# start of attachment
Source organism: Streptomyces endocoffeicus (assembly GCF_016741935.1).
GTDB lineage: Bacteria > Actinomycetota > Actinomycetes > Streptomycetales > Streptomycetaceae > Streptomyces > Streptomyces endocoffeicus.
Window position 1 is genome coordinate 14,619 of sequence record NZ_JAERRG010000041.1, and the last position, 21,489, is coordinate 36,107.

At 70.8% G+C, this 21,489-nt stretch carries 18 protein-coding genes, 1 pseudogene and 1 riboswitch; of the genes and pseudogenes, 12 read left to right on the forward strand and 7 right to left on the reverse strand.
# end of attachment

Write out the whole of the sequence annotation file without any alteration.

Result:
Source organism: Streptomyces endocoffeicus (assembly GCF_016741935.1).
GTDB lineage: Bacteria > Actinomycetota > Actinomycetes > Streptomycetales > Streptomycetaceae > Streptomyces > Streptomyces endocoffeicus.
Window position 1 is genome coordinate 14,619 of sequence record NZ_JAERRG010000041.1, and the last position, 21,489, is coordinate 36,107.

At 70.8% G+C, this 21,489-nt stretch carries 18 protein-coding genes, 1 pseudogene and 1 riboswitch; of the genes and pseudogenes, 12 read left to right on the forward strand and 7 right to left on the reverse strand.